I would like to give accolades to Anne Roiphe for defining the Shamir and Sharon government precisely for what it is--an orchestrated impediment to peace in the Middle East. The game that they're playing, in the world arena, of not playing by the rules (of the U.N. and Geneva Convention), and then thumbing their noses at the judges and world spectators, does immeasurable harm to the state of Israel, and the many peace-loving Jewish people, such as Roiphe. I know some extremist will readily call these views anti-Semitic.
BOOKS
December 24, 1995 | SUSAN SALTER REYNOLDS
WOMEN ON DIVORCE: A Bedside Companion edited by Penny Kaganoff and Susan Spano. (Harcourt Brace: $22; 195 pp.) In case you haven't heard, according to the editors of this compelling anthology, the numbers are as follows: "nearly a third of all women who marry between the ages of 20 and 44 get divorced. What is more, half of all second marriages end in divorce."
BOOKS
December 11, 1988
Elaine Kendall's congratulatory review of Anne Roiphe's study of the Holocaust, "A Season for Healing" (Book Review, Nov. 27), is a distressing inversion and distortion of the significance of that unique tragedy. Rather than commend Roiphe for slipping the planned murder of 6 million Jews into the larger context of 100 million murdered in this century, Kendall should re-examine the notion that sees only a quantitative difference between the Holocaust and other manifestations of brutality.
NEWS
December 26, 1985 | ROSELLE M. LEWIS
Your Child's Mind: The Complete Guide to Infant and Child Emotional Well-Being by Herman Roiphe MD and Anne Roiphe (St. Martin's/Marek: $19.95); First Feelings: Milestones in the Emotional Development of Your Baby and Child by Stanley Greenspan MD and Nancy Thorndike Greenspan (Viking: $17.95).
NEWS
September 20, 1996 | SUSAN SALTER REYNOLDS, TIMES STAFF WRITER
You'd think that with all the sparkling, supportive dialogue about work and mothering, including Louise Erdrich's "The Blue Jay's Dance," Anne Lamott's "Operating Instructions: A Journal of My Son's First Year" and now Anne Roiphe's "Fruitful" (to name one one-thousandth of the really fine gross national product) that we could have a law encouraging corporations with more than 15 employees to have on-site day care.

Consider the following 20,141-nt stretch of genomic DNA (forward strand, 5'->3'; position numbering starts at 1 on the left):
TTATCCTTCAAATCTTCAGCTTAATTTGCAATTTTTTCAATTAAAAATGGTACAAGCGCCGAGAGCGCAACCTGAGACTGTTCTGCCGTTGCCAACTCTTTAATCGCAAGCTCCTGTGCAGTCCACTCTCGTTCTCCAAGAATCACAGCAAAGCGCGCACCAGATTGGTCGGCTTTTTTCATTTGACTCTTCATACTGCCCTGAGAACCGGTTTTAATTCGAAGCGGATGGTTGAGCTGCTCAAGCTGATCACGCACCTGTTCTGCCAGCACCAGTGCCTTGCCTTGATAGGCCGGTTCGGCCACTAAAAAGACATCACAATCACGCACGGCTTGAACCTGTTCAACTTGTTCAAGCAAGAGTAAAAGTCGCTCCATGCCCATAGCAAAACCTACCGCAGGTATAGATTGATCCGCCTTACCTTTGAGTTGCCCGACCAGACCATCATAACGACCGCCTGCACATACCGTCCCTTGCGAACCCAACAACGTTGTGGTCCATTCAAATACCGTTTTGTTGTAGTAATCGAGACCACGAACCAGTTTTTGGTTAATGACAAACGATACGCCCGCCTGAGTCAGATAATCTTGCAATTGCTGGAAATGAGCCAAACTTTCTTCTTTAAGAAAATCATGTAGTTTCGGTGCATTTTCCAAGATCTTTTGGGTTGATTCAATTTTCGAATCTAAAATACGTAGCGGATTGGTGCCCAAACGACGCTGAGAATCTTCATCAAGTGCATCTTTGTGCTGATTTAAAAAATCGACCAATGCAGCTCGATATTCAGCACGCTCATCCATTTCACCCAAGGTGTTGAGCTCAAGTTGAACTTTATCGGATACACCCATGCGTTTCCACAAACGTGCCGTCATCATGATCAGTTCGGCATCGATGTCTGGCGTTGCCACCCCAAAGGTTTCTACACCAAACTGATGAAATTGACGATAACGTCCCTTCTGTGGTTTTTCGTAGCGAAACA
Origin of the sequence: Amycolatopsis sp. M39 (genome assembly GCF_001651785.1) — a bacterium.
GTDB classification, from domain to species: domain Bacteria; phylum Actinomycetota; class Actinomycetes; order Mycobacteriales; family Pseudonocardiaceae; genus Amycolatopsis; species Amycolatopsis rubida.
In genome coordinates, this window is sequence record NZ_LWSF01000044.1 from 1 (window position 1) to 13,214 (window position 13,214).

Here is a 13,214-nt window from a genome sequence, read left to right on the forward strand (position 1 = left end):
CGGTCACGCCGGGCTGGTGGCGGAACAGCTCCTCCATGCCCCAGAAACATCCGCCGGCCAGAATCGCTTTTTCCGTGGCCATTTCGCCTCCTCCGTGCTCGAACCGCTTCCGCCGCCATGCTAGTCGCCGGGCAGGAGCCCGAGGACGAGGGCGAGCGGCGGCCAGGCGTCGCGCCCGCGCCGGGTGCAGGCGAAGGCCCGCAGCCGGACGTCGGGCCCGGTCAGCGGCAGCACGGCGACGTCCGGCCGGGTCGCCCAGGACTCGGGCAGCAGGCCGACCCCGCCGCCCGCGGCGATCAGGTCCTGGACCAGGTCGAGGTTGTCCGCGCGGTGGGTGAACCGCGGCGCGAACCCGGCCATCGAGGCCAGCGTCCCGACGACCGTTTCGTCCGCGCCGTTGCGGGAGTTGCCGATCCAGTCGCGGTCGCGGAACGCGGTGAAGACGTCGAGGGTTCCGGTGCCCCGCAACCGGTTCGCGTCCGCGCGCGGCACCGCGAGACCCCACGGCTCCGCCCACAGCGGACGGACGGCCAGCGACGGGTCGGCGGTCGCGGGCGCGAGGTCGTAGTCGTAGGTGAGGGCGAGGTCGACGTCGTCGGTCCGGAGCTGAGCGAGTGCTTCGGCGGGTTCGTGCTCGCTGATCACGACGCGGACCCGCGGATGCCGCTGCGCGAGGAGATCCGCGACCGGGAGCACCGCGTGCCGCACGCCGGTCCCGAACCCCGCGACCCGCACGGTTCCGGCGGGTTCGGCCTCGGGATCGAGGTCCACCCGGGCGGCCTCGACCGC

NEWS
September 20, 1996 | SUSAN SALTER REYNOLDS, TIMES STAFF WRITER
You'd think that with all the sparkling, supportive dialogue about work and mothering, including Louise Erdrich's "The Blue Jay's Dance," Anne Lamott's "Operating Instructions: A Journal of My Son's First Year" and now Anne Roiphe's "Fruitful" (to name one one-thousandth of the really fine gross national product) that we could have a law encouraging corporations with more than 15 employees to have on-site day care.
BOOKS
December 24, 1995 | SUSAN SALTER REYNOLDS
WOMEN ON DIVORCE: A Bedside Companion edited by Penny Kaganoff and Susan Spano. (Harcourt Brace: $22; 195 pp.) In case you haven't heard, according to the editors of this compelling anthology, the numbers are as follows: "nearly a third of all women who marry between the ages of 20 and 44 get divorced. What is more, half of all second marriages end in divorce."